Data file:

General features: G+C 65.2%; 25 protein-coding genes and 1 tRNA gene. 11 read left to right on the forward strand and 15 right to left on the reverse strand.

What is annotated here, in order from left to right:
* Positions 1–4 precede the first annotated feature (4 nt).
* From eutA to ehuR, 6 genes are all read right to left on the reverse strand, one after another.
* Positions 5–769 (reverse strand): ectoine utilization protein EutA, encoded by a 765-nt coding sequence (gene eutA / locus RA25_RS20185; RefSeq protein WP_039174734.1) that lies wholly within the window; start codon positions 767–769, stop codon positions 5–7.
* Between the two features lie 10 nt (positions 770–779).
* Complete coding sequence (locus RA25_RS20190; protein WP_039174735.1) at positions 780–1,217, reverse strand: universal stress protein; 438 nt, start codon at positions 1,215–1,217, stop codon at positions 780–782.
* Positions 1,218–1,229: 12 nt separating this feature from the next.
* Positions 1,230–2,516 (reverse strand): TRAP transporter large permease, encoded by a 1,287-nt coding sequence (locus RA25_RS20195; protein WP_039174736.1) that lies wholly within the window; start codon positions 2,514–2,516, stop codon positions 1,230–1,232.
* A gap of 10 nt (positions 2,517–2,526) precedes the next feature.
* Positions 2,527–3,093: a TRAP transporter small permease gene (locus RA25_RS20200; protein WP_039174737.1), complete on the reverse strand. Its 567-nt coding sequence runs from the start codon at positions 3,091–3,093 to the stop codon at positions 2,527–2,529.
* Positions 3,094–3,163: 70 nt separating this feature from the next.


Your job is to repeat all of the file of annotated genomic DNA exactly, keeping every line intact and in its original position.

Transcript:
General features: G+C 65.2%; 25 protein-coding genes and 1 tRNA gene. 11 read left to right on the forward strand and 15 right to left on the reverse strand.

What is annotated here, in order from left to right:
* Positions 1–4 precede the first annotated feature (4 nt).
* From eutA to ehuR, 6 genes are all read right to left on the reverse strand, one after another.
* Positions 5–769 (reverse strand): ectoine utilization protein EutA, encoded by a 765-nt coding sequence (gene eutA / locus RA25_RS20185; RefSeq protein WP_039174734.1) that lies wholly within the window; start codon positions 767–769, stop codon positions 5–7.
* Between the two features lie 10 nt (positions 770–779).
* Complete coding sequence (locus RA25_RS20190; protein WP_039174735.1) at positions 780–1,217, reverse strand: universal stress protein; 438 nt, start codon at positions 1,215–1,217, stop codon at positions 780–782.
* Positions 1,218–1,229: 12 nt separating this feature from the next.
* Positions 1,230–2,516 (reverse strand): TRAP transporter large permease, encoded by a 1,287-nt coding sequence (locus RA25_RS20195; protein WP_039174736.1) that lies wholly within the window; start codon positions 2,514–2,516, stop codon positions 1,230–1,232.
* A gap of 10 nt (positions 2,517–2,526) precedes the next feature.
* Positions 2,527–3,093: a TRAP transporter small permease gene (locus RA25_RS20200; protein WP_039174737.1), complete on the reverse strand. Its 567-nt coding sequence runs from the start codon at positions 3,091–3,093 to the stop codon at positions 2,527–2,529.
* Positions 3,094–3,163: 70 nt separating this feature from the next.